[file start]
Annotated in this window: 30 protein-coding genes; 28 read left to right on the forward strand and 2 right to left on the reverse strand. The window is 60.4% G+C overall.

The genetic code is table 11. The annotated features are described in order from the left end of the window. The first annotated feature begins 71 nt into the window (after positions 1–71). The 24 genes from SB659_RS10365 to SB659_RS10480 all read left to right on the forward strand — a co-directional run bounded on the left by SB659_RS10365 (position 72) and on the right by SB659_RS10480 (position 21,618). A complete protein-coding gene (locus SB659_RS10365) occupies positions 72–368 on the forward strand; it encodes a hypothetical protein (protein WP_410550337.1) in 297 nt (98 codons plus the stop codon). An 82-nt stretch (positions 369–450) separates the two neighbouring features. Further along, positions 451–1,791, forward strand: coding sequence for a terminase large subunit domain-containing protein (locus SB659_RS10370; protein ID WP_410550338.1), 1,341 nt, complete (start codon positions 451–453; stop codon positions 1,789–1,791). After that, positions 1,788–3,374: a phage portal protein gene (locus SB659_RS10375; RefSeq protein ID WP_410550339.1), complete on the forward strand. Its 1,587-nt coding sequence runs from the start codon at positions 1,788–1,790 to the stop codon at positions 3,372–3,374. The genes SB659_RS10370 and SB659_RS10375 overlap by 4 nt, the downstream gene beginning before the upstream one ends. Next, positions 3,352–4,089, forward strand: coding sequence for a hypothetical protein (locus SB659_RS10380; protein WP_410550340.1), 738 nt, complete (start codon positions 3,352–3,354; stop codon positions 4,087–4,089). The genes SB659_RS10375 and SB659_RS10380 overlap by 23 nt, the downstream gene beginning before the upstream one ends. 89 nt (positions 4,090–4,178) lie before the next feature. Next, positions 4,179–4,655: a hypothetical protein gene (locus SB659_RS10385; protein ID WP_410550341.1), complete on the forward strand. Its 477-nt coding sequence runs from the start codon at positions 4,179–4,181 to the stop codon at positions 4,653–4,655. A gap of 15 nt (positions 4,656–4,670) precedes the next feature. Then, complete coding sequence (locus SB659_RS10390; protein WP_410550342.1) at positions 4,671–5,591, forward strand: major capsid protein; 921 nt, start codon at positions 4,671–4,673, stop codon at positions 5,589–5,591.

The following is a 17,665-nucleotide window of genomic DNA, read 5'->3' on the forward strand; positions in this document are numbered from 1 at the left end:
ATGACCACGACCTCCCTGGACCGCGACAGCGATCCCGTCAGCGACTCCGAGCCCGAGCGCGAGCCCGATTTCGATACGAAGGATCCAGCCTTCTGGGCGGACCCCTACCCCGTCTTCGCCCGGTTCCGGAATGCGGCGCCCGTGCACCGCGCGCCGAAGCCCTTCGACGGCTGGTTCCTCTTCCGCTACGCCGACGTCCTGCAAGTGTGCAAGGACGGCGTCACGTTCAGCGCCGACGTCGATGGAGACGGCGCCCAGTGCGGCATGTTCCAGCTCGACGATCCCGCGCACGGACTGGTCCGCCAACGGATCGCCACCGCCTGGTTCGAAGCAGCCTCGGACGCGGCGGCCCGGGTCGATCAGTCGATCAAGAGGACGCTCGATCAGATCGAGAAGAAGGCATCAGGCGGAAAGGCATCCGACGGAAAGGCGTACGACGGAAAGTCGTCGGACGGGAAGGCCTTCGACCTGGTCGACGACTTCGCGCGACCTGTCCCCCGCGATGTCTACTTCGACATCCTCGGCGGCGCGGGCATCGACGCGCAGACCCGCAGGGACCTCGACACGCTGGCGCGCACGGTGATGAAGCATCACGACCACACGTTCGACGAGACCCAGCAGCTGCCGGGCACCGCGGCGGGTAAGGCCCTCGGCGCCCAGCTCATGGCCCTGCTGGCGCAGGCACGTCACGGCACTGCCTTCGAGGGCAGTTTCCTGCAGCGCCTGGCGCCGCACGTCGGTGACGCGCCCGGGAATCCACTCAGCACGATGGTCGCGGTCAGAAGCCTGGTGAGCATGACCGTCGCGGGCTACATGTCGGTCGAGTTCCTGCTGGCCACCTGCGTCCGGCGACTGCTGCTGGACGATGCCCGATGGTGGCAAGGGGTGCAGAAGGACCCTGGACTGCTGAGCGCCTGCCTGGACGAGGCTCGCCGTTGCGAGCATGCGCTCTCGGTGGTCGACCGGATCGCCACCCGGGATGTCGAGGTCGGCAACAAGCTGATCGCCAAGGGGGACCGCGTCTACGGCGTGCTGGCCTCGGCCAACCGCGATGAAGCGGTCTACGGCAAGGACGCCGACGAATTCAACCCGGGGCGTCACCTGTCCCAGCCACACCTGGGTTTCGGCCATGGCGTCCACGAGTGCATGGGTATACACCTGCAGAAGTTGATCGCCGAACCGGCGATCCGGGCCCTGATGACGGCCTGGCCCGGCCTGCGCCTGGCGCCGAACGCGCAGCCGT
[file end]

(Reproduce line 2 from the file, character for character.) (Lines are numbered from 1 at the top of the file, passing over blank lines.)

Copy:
The genetic code is table 11. The annotated features are described in order from the left end of the window. The first annotated feature begins 71 nt into the window (after positions 1–71). The 24 genes from SB659_RS10365 to SB659_RS10480 all read left to right on the forward strand — a co-directional run bounded on the left by SB659_RS10365 (position 72) and on the right by SB659_RS10480 (position 21,618). A complete protein-coding gene (locus SB659_RS10365) occupies positions 72–368 on the forward strand; it encodes a hypothetical protein (protein WP_410550337.1) in 297 nt (98 codons plus the stop codon). An 82-nt stretch (positions 369–450) separates the two neighbouring features. Further along, positions 451–1,791, forward strand: coding sequence for a terminase large subunit domain-containing protein (locus SB659_RS10370; protein ID WP_410550338.1), 1,341 nt, complete (start codon positions 451–453; stop codon positions 1,789–1,791). After that, positions 1,788–3,374: a phage portal protein gene (locus SB659_RS10375; RefSeq protein ID WP_410550339.1), complete on the forward strand. Its 1,587-nt coding sequence runs from the start codon at positions 1,788–1,790 to the stop codon at positions 3,372–3,374. The genes SB659_RS10370 and SB659_RS10375 overlap by 4 nt, the downstream gene beginning before the upstream one ends. Next, positions 3,352–4,089, forward strand: coding sequence for a hypothetical protein (locus SB659_RS10380; protein WP_410550340.1), 738 nt, complete (start codon positions 3,352–3,354; stop codon positions 4,087–4,089). The genes SB659_RS10375 and SB659_RS10380 overlap by 23 nt, the downstream gene beginning before the upstream one ends. 89 nt (positions 4,090–4,178) lie before the next feature. Next, positions 4,179–4,655: a hypothetical protein gene (locus SB659_RS10385; protein ID WP_410550341.1), complete on the forward strand. Its 477-nt coding sequence runs from the start codon at positions 4,179–4,181 to the stop codon at positions 4,653–4,655. A gap of 15 nt (positions 4,656–4,670) precedes the next feature. Then, complete coding sequence (locus SB659_RS10390; protein WP_410550342.1) at positions 4,671–5,591, forward strand: major capsid protein; 921 nt, start codon at positions 4,671–4,673, stop codon at positions 5,589–5,591.